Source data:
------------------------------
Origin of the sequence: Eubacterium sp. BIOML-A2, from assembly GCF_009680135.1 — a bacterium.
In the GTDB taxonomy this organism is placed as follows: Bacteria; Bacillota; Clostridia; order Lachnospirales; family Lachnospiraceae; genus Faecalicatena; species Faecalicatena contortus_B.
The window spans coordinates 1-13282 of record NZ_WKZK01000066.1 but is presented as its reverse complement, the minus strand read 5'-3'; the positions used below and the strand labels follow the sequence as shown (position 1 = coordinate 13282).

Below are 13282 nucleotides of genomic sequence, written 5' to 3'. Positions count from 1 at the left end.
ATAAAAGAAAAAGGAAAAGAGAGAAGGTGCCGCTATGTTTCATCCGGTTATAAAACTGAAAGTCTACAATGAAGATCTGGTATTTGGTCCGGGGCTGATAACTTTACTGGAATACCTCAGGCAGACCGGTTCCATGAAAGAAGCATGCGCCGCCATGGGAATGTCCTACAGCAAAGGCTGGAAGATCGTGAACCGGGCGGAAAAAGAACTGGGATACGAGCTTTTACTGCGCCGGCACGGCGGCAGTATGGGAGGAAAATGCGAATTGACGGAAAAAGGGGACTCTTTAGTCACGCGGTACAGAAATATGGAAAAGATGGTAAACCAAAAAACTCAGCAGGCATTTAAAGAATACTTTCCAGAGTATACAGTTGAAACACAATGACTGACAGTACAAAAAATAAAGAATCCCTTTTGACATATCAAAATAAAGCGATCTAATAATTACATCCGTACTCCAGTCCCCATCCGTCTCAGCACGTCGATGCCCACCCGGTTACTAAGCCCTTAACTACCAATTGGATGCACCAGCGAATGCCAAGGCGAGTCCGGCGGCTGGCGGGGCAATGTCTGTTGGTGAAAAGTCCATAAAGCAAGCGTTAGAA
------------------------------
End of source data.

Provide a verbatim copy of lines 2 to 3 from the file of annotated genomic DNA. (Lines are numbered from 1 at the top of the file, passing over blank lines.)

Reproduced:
In the GTDB taxonomy this organism is placed as follows: Bacteria; Bacillota; Clostridia; order Lachnospirales; family Lachnospiraceae; genus Faecalicatena; species Faecalicatena contortus_B.
The window spans coordinates 1-13282 of record NZ_WKZK01000066.1 but is presented as its reverse complement, the minus strand read 5'-3'; the positions used below and the strand labels follow the sequence as shown (position 1 = coordinate 13282).